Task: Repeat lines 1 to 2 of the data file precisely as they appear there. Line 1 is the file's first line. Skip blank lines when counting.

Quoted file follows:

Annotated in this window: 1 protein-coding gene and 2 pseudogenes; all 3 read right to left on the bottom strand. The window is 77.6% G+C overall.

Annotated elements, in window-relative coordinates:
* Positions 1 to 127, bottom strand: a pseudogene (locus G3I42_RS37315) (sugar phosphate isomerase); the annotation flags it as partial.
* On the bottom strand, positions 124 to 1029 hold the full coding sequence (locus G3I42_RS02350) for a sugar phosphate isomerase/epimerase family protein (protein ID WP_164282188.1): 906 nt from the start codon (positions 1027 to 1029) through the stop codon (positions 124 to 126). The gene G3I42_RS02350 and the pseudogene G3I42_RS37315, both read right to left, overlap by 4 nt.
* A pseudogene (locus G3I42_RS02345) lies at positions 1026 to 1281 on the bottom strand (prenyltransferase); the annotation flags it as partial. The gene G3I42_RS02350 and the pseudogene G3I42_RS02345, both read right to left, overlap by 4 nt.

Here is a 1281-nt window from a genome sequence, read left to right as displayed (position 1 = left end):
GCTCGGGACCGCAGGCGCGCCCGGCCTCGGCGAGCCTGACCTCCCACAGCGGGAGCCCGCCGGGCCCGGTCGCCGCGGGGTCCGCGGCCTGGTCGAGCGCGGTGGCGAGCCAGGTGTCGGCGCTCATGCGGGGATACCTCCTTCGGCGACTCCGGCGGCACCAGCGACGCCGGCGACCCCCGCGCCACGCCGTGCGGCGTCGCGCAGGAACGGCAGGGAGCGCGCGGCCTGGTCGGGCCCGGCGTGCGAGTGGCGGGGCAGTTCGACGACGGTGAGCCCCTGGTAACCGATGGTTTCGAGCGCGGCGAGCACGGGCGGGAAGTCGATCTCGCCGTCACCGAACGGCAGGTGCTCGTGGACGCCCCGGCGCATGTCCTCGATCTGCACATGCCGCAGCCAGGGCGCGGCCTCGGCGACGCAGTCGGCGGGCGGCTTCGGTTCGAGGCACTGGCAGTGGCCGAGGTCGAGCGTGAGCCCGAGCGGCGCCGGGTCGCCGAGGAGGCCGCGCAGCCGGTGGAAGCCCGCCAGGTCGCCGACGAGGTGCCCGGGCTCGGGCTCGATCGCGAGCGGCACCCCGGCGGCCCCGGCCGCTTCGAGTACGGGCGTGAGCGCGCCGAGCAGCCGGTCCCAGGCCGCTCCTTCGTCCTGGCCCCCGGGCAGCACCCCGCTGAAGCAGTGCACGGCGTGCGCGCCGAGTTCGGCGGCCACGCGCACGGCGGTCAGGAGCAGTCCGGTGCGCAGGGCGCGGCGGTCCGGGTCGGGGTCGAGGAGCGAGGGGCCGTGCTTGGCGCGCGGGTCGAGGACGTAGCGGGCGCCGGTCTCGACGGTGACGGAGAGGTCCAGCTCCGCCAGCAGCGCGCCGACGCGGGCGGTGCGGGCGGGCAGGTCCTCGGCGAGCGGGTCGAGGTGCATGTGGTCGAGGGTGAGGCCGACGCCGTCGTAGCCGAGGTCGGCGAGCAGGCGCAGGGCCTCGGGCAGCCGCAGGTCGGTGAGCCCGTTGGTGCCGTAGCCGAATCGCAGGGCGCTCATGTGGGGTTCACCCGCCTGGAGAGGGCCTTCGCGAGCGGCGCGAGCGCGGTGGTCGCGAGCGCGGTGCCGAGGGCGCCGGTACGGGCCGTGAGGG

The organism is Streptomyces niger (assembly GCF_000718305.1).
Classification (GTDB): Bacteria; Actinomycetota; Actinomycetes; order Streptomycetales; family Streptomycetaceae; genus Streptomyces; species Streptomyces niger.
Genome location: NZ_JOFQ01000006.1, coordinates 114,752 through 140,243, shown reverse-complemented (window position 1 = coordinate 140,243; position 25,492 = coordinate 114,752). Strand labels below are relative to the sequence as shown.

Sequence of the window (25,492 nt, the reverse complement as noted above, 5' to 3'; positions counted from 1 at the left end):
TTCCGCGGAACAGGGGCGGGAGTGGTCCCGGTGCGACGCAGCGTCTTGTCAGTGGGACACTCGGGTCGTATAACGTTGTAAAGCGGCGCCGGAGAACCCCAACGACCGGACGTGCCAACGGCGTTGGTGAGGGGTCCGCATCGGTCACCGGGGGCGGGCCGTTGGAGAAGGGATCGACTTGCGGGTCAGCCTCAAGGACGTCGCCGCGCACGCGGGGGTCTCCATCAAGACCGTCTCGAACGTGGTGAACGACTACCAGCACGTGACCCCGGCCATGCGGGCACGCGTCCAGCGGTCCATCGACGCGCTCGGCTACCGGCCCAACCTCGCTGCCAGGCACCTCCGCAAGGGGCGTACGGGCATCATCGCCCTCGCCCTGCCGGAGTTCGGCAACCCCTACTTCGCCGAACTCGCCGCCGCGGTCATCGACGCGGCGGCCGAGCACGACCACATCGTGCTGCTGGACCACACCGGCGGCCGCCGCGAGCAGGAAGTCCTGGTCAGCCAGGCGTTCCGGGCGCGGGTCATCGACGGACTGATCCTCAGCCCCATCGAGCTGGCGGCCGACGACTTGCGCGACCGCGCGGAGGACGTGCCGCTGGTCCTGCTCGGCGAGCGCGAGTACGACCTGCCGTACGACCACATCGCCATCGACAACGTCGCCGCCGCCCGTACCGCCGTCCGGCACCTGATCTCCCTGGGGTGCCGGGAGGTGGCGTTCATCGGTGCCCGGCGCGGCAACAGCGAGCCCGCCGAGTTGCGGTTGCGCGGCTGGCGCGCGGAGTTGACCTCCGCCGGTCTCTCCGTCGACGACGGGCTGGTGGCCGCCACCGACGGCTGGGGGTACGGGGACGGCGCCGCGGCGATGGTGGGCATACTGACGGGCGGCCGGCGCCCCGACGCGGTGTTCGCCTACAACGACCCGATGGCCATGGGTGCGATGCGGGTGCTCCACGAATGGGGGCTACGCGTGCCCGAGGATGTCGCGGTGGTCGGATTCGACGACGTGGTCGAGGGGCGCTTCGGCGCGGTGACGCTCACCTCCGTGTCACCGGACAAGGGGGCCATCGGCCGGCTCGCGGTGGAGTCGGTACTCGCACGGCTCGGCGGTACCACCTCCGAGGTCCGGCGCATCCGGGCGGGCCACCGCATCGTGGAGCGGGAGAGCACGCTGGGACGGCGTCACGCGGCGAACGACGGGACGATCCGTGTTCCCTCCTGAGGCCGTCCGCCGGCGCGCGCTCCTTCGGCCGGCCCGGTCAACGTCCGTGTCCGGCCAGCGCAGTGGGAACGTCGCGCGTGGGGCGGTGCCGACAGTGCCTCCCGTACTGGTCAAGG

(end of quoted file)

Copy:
Annotated in this window: 1 protein-coding gene and 2 pseudogenes; all 3 read right to left on the bottom strand. The window is 77.6% G+C overall.

Annotated elements, in window-relative coordinates: